Basically, backing up just PDBs without CDB$ROOT is useless, you will not restore them as you wouldn’t restore a single tablespace backup.
    Best regards


  3. Thanks Ludovico for your reply ..

    Container database=PLUGGABLE DATABASE i.e. anujv

    is this true ?

    can you please correct my command ?
    RMAN> backup PLUGGABLE DATABASE anujv format ‘/u01/app/oracle/RmanBackup/vihaan112c_db_%U’ plus archivelog format ‘/u01/app/oracle/RmanBackup/vihaan112c_arch_%U’;

    so recovery of table is not possible if you have only pluggable database backup ???

    I know recovery will work if I take full database backup .


  4. Thanks for your reply Ludovico!!!!!!!!!!!!!!!!!!!!!!!!!

    my steps

    Backup command for PLUGGABLE DATABASE . I am not taking fullbackup .

    RMAN> backup PLUGGABLE DATABASE anujv format ‘/u01/app/oracle/RmanBackup/vihaan112c_db_%U’ plus archivelog format ‘/u01/app/oracle/RmanBackup/vihaan112c_arch_%U’;

    I am getting following error . Any idea please

    error <<<<<<<<<<<<<<<< RECOVER TABLE vihaan1.XXX OF PLUGGABLE DATABASE anujv UNTIL TIME “to_date(‘2013 AUG 28 20:13′,’YYYY MON DD hh24:MI’)” AUXILIARY DESON ‘/tmp/backups’ REMAP TABLE ‘VIHAAN1′.’XXX’:’REC_XXX’;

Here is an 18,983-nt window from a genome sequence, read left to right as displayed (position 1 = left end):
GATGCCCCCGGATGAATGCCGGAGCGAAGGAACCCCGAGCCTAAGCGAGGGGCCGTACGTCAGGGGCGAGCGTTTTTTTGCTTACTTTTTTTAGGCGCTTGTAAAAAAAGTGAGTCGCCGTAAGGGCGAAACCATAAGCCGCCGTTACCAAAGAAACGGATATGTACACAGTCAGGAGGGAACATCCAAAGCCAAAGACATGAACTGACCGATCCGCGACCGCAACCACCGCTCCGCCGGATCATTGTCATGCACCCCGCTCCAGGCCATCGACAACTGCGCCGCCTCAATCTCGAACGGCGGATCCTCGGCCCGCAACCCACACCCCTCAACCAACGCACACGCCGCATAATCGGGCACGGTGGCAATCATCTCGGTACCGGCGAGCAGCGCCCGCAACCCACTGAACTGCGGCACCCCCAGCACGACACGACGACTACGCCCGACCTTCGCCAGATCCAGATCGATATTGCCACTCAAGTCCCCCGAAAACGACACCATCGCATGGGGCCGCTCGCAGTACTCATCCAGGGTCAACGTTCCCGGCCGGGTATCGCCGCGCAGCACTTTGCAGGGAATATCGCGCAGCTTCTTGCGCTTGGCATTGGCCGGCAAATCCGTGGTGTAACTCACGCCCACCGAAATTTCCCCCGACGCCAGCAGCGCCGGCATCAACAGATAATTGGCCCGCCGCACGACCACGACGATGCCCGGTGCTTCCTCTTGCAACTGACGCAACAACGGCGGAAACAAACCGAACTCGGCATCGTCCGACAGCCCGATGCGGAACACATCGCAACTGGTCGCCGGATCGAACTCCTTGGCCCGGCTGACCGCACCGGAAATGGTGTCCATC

# switch all tempfiles
    switch clone tempfile all;
    # restore the tablespaces in the recovery set and the auxiliary set
    restore clone datafile 1, 4, 3, 21, 22;
    switch clone datafile all;
    executing Memory Script

    executing command: SET until clause

    executing command: SET NEWNAME

    executing command: SET NEWNAME

    executing command: SET NEWNAME

    executing command: SET NEWNAME

    executing command: SET NEWNAME

    executing command: SET NEWNAME

    executing command: SET NEWNAME

    renamed tempfile 1 to /tmp/VIHAAN/datafile/o1_mf_temp_%u_.tmp in control file
    renamed tempfile 5 to /tmp/VIHAAN/datafile/o1_mf_temp_%u_.tmp in control file

    Starting restore at 29-AUG-13
    using channel ORA_AUX_DISK_1

    One or more auxiliary set of datafiles could not be removed

    Removing automatic instance
    shutting down automatic instance
    Oracle instance shut down
    Automatic instance removed
    auxiliary instance file /tmp/VIHAAN/controlfile/o1_mf_91z56jcy_.ctl deleted
    RMAN-00571: ===========================================================
    RMAN-00569: =============== ERROR MESSAGE STACK FOLLOWS ===============
    RMAN-00571: ===========================================================
    RMAN-03002: failure of recover command at 08/29/2013 19:37:15
    RMAN-03015: error occurred in stored script Memory Script
    RMAN-20216: backup piece is missing
    RMAN-06159: error while looking up backup set

    • Sure, you need to have a backup of your Container database also, because the undo tablespaces that are required are shared into the container database.

      I’m doing other tests with recover table but on my architecture PDBs appear quite buggy…


    • Hi Anuj, thank you for your comment.
      Actually I’ve done it on a non-CDB database, but I’m planning to do some more investigations on table recover, so stay tuned!